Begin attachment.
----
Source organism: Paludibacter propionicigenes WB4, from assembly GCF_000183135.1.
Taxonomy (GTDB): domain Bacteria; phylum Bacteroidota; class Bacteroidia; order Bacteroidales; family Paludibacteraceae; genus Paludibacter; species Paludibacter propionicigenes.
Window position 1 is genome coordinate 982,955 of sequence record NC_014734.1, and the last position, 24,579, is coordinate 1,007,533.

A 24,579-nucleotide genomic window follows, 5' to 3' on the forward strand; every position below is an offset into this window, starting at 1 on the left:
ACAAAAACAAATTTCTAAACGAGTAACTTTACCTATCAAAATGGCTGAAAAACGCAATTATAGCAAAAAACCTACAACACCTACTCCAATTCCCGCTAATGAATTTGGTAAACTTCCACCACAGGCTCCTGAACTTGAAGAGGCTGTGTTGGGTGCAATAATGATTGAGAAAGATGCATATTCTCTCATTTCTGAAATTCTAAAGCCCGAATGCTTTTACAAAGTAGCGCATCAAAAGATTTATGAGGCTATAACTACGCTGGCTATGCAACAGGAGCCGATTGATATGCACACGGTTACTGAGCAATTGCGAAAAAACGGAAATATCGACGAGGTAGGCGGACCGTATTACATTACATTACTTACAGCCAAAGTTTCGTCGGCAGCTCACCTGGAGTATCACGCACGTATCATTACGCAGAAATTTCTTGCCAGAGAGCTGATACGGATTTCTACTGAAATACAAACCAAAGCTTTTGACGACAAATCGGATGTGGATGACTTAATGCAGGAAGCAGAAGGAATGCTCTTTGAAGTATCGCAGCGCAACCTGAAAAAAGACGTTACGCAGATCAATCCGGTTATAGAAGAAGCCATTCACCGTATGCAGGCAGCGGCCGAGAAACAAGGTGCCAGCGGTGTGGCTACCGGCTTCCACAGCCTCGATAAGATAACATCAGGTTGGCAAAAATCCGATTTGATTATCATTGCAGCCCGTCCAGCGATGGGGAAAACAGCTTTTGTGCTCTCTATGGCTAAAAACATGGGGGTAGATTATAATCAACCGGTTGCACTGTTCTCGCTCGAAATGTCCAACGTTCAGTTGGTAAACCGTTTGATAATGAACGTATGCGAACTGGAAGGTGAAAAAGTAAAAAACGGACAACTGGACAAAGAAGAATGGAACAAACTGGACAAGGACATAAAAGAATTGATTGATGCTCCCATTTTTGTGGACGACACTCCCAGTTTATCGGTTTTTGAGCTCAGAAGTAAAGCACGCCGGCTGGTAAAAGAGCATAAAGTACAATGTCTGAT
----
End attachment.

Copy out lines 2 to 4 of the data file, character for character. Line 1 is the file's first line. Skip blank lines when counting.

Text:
Taxonomy (GTDB): domain Bacteria; phylum Bacteroidota; class Bacteroidia; order Bacteroidales; family Paludibacteraceae; genus Paludibacter; species Paludibacter propionicigenes.
Window position 1 is genome coordinate 982,955 of sequence record NC_014734.1, and the last position, 24,579, is coordinate 1,007,533.

A 24,579-nucleotide genomic window follows, 5' to 3' on the forward strand; every position below is an offset into this window, starting at 1 on the left: